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STAR RATINGS EXPLAINED
Unmissable 5 Stars
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Tragic 1 Star

POSTER ART
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FILM DETAILS
Certificate
12A
Cast
Daniel Radcliffe
Ciaran Hinds
Janet McTeer
Roger Allam.
Directors
James Watkins.
Screenwriters
Jane Goldman.
Running Time
TBC minutes

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The Woman In Black
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Plot
Young solicitor Arthur Kipps (Radcliffe) is sent to clear up the affairs of a recently deceased woman who lived in a remote house. When he arrives he finds that the house holds something even more frightening than paperwork.


Review
The Woman In Black
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Though it was published in 1983, The Woman In Black has come to be regarded almost as a classic of Victorian ghost story-telling. While it’s obviously not of that era — the ’80s only really tallying with Victorian times in that people expended rather too much effort getting dressed and the poor had a pretty awful time — Susan Hill’s short novel is very much of the style and mood of tales like The Turn Of The Screw or Oh, Whistle, And I’ll Come To You, My Lad. It’s a little bit stately and completely terrifying through use of language and very simple suggestion, rather than anything gory. The story of a solicitor being traumatised by death and secrets in a remote village has the core ingredients of vengeful ghost, big creaky building, sceptical protagonist and unremittingly miserable weather. The book has sold in enormous numbers; been adapted into a stage play which has been running in the West End for approximately 4,762 years (okay, 23); been the basis of multiple radio plays and, in 1989, was adapted for a successful TV special (viewable on YouTube, if you’re prepared to squint for 100 minutes). It is, in short, a story much told. This latest is a match for any previous telling.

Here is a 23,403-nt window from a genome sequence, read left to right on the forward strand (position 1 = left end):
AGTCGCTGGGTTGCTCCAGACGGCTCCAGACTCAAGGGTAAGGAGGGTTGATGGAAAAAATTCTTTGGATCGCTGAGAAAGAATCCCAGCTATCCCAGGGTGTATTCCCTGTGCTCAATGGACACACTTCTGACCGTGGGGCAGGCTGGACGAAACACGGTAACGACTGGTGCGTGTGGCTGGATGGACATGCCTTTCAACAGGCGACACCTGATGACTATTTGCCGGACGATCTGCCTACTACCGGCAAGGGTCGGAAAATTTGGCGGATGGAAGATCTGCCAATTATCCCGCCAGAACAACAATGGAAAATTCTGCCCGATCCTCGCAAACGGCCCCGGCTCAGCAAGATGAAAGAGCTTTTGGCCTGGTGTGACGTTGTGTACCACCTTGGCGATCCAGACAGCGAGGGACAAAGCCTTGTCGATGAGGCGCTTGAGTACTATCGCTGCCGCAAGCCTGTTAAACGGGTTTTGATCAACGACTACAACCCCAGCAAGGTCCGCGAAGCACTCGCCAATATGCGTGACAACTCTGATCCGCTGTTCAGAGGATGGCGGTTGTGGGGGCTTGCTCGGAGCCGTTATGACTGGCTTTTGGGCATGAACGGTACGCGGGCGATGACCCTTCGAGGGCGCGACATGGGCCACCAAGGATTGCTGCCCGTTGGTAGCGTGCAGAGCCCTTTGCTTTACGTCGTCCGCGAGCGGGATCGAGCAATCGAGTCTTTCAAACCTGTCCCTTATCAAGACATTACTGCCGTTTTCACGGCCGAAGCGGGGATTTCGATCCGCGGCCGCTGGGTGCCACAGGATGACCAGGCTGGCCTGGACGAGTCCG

James Watkins’ Woman In Black is not a particularly faithful interpretation of the book, at least not in terms of the order of events. It has rearranged and omitted all over the place, though the major elements remain: the fog with an apparent mind of its own, the dog, the most upsetting rocking chair in the history of literature. But absolute fealty to its source isn’t especially vital as long as it works on its own terms and stays true to at least the spirit of the original story. This it very much does.

Scripted by Jane Goldman (Kick-Ass, X-Men: First Class), who brings a great deal of her own invention to Hill’s story, the film begins with one significant change. Where the novel’s Arthur Kipps is happily married, full of enthusiasm and optimism, keen to be a father, the film’s Kipps is a widower. His wife died giving birth to their son, whom Kipps adores but evidently doesn’t particularly enjoy (the child draws his father with a big, frowny face), and he is troubled by visions of her. That changes Kipps’ path substantially. In the book he is a contented man sent on an apparently menial task and gradually brought down by the terrifying things he witnesses in a haunted house. Here, he’s a hollow man trying to achieve some kind of contentment by battling internal and external ghosts. It’s bold, but it works. The utter lack of happiness in any of the characters adds to the bleakness of the story and, cinematically at least, without the benefit of narration, a character seeking something is perhaps more compelling than a character who has everything to lose.

The actions of The Woman In Black, the ghost of Eel Marsh House, have also been somewhat altered. Goldman and Watkins’ take on the village of Crythin Gifford is rather like Summerisle in The Wicker Man, with a small, isolated community of permanently edgy folk who hold a secret — a secret they keep very poorly by staring accusingly at the stranger in their midst and dropping heavy, yet still oblique, hints about not going up to the big dark house where big dark things happen. It’s no spoiler to say that The Woman In Black has a curious, violent hold over the people of the village, but the way in which that manifests itself has been ramped up in the movie. This Woman In Black is more determinedly evil, a more ambitious class of deathly spirit.

Daniel Radcliffe seems initially too young to be playing a solicitor with a four year-old son, even if he is permanently stubbled for extra manliness, but it’s solid casting. He’s considerably more youthful than any of the adults in Crythin Gifford, which adds to his outsider status and enhances the fact that others know so much more than him. Anyway, it’s set in Victorian times and everyone was younger then. All the old people were dead. Radcliffe plays a challenging role well, frequently with nothing to react against as he tiptoes around Eel Marsh House waiting for something horrible to happen. He’s got good eyes for looking terrified: huge and always a little bit aghast, even in repose. Elsewhere in the cast, Ciarán Hinds is strong as Sam Daily, a landowner who utterly eschews the ghostly myth until it becomes impossible to do so, while Janet McTeer, in a largely invented role as his wife, who has reacted to the death of her child by treating a pair of dogs like tiny quadrupedal people, almost beats the ghost for absolute creepiness.